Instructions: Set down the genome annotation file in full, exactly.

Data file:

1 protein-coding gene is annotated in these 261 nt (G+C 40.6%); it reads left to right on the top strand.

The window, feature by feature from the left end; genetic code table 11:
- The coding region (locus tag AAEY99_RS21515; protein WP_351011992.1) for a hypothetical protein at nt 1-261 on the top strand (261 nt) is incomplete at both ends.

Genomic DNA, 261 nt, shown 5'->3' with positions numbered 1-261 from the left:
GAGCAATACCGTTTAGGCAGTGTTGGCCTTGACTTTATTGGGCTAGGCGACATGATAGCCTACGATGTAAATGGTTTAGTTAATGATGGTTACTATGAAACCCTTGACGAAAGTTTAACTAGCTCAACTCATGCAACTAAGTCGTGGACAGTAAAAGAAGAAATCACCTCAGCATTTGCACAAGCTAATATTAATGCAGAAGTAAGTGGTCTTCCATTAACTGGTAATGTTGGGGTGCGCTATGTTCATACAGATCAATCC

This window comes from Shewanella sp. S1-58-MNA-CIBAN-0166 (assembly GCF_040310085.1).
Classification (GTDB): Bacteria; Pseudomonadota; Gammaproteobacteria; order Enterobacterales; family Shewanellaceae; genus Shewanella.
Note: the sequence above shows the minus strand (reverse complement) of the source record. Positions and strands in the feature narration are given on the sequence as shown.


1 protein-coding gene is annotated in these 261 nt (G+C 40.6%); it reads left to right on the top strand.

The window, feature by feature from the left end; genetic code table 11:
- The coding region (locus tag AAEY99_RS21515; protein WP_351011992.1) for a hypothetical protein at nt 1-261 on the top strand (261 nt) is incomplete at both ends.

Genomic DNA, 261 nt, shown 5'->3' with positions numbered 1-261 from the left:
GAGCAATACCGTTTAGGCAGTGTTGGCCTTGACTTTATTGGGCTAGGCGACATGATAGCCTACGATGTAAATGGTTTAGTTAATGATGGTTACTATGAAACCCTTGACGAAAGTTTAACTAGCTCAACTCATGCAACTAAGTCGTGGACAGTAAAAGAAGAAATCACCTCAGCATTTGCACAAGCTAATATTAATGCAGAAGTAAGTGGTCTTCCATTAACTGGTAATGTTGGGGTGCGCTATGTTCATACAGATCAATCC

This window comes from Shewanella sp. S1-58-MNA-CIBAN-0166 (assembly GCF_040310085.1).
Classification (GTDB): Bacteria; Pseudomonadota; Gammaproteobacteria; order Enterobacterales; family Shewanellaceae; genus Shewanella.
Note: the sequence above shows the minus strand (reverse complement) of the source record. Positions and strands in the feature narration are given on the sequence as shown.